Duncan Garner: We need more builders! Start with those on the dole


There’s no show without punch – so the saying goes. So, we’ll never build more houses without builders – right?

Here’s the problem: We desperately need chippies and thousands more of them.

Why? It’s pretty simple: the recession from 2007-2012 saw the numbers of builders and their apprentices drop. In fact, it collapsed.

In turn, the numbers of houses built reached new lows. Lots of developers went to the wall. The Government reacted, but slowly. It announced a new, super-charged, building apprenticeship funding scheme; two years after the Christchurch earthquake.

They took too long, but they did something. Despite a surge in new apprenticeships last year, the construction sector is still facing a major shortfall to cope with the new demand across the country.

Last year, 3,230 apprentice builders were in training, according to the Building and Construction Industry Training Organisation. That’s up 55% on the year before, but the industry itself says it needs 5,000 more.

Auckland alone needs to build 13,000 houses a year and it’s struggling to keep up. It’s not on target despite all the hot air spouting from the Ngati-Whatua room at Mayoral HQ in Auckland. Statistics NZ figures shows they are building more houses in Canterbury than in any other region right now. And the rebuild is only 10% completed!

New Zealand needs to be ready for this mass building programme and we are not. We are not even close. It was a mistake to get rid of the apprenticeship schemes in the 1990s – it’s taken more than 20 years to recover from that decision and we're still catching up. So, what is the answer?

In Canterbury, they are bringing in foreigners to rebuild the city – which seems to me to be so sad given the youth unemployment issue in NZ. Stats NZ figures show 6,100 immigrants arrived in Canterbury last year – many to rebuild the city. They will stay for years. Many will set up base there, have families, all that jazz.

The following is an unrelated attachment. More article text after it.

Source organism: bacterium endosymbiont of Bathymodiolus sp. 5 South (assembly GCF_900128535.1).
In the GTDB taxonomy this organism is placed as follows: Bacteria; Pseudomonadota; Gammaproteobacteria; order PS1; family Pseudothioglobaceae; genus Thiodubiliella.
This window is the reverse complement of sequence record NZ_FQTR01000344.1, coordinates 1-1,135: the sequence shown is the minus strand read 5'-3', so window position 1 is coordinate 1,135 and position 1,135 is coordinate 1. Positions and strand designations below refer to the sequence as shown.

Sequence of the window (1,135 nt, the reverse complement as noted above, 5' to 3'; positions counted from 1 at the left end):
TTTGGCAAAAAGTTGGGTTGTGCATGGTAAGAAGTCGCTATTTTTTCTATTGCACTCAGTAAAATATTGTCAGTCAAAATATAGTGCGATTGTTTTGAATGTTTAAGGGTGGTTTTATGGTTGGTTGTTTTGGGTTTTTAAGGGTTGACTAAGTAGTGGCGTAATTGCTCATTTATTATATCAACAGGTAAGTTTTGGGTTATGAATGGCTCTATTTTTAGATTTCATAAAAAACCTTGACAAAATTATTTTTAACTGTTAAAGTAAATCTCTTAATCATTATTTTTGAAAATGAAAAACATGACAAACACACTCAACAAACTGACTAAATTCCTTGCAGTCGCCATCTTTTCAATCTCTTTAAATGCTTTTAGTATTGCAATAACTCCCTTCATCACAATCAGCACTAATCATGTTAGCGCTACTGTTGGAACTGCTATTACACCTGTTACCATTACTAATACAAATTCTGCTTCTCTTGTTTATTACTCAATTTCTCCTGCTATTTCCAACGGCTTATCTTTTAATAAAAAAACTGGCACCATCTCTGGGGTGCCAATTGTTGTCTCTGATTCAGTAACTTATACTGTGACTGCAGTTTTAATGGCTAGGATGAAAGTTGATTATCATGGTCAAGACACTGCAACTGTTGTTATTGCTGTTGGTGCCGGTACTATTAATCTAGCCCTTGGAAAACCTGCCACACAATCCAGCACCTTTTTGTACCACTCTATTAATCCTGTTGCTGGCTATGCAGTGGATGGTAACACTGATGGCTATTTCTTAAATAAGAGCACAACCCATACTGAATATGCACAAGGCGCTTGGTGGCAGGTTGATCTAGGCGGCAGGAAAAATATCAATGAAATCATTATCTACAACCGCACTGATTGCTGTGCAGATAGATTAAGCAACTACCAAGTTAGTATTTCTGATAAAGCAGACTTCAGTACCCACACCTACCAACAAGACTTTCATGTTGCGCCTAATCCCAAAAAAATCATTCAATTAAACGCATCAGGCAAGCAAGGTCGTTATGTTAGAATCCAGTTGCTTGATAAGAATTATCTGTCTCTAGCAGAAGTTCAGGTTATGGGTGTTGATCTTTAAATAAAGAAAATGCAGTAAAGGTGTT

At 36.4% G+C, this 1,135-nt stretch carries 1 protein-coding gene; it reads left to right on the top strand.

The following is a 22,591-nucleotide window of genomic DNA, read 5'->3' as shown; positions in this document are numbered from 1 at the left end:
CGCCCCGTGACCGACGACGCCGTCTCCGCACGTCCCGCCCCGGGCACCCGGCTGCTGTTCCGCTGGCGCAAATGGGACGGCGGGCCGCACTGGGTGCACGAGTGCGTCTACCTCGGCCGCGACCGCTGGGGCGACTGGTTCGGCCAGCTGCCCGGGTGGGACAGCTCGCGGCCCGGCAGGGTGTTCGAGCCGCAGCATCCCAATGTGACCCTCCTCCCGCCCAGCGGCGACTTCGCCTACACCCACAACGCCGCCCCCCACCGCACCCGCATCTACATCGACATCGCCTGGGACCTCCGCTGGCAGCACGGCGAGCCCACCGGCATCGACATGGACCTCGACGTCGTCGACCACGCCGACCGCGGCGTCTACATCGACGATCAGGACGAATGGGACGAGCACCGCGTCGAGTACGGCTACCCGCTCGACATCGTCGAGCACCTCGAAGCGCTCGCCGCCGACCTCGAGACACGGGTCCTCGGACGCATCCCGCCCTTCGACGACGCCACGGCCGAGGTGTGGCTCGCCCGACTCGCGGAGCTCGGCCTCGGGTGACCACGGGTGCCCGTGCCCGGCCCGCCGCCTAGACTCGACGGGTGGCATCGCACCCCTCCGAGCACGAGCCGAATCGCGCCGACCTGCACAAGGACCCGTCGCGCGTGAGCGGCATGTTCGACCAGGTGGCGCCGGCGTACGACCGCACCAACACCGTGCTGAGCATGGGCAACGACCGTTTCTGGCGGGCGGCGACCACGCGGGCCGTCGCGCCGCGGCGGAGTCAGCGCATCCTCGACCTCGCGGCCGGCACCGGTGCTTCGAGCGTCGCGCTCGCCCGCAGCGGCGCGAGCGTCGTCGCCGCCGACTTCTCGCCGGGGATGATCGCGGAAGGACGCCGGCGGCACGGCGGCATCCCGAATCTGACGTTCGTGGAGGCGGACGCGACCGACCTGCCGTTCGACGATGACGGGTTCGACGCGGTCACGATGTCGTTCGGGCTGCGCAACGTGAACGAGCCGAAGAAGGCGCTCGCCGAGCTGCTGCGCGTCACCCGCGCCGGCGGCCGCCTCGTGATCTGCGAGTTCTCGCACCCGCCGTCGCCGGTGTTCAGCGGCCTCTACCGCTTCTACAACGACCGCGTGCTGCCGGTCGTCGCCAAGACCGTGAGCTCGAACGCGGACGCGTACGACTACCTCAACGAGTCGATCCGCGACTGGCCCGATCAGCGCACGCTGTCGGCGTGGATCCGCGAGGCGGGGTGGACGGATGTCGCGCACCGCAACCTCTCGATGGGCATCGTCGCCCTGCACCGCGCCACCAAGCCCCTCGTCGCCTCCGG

Put that into perspective with Wellington – the capital got just 400 new immigrants last year.

So here’s my thinking – it’s controversial – along the lines of the work for the dole scheme, but with much more purpose. We need to force unemployed young Kiwis into a trade. They should not be allowed to receive the dole if they aren’t prepared to rebuild this country.

While young kids rot in places like Flaxmere, Manurewa and Kaikohe, we have South Africans and Irishmen rebuilding our second largest city. It doesn’t feel right. Plus, it’s all paid for with $30bn of private insurance money.

The Christchurch rebuild is the biggest make-work scheme NZ will ever have – ever. This is a once in a lifetime opportunity and we should not let it pass us by. Arguably, given the size and scale of the Christchurch rebuild, we should have virtually zero percent unemployment – but we don’t.

Christchurch will be a 20 year rebuild; it may take even longer. Ministers will never admit it will take this long, but it will – they talk about it behind the scenes. So let’s get even more hands on.

It’s a crime to have Kiwi kids sitting on their backsides while the building industry is screaming out for workers. What’s next? Imported Chinese builders in Auckland – or maybe that’s happening already.

We can do better and we must. It’s staring at us in the face and whacking us in the nose. Let’s get on with it.

source: data archive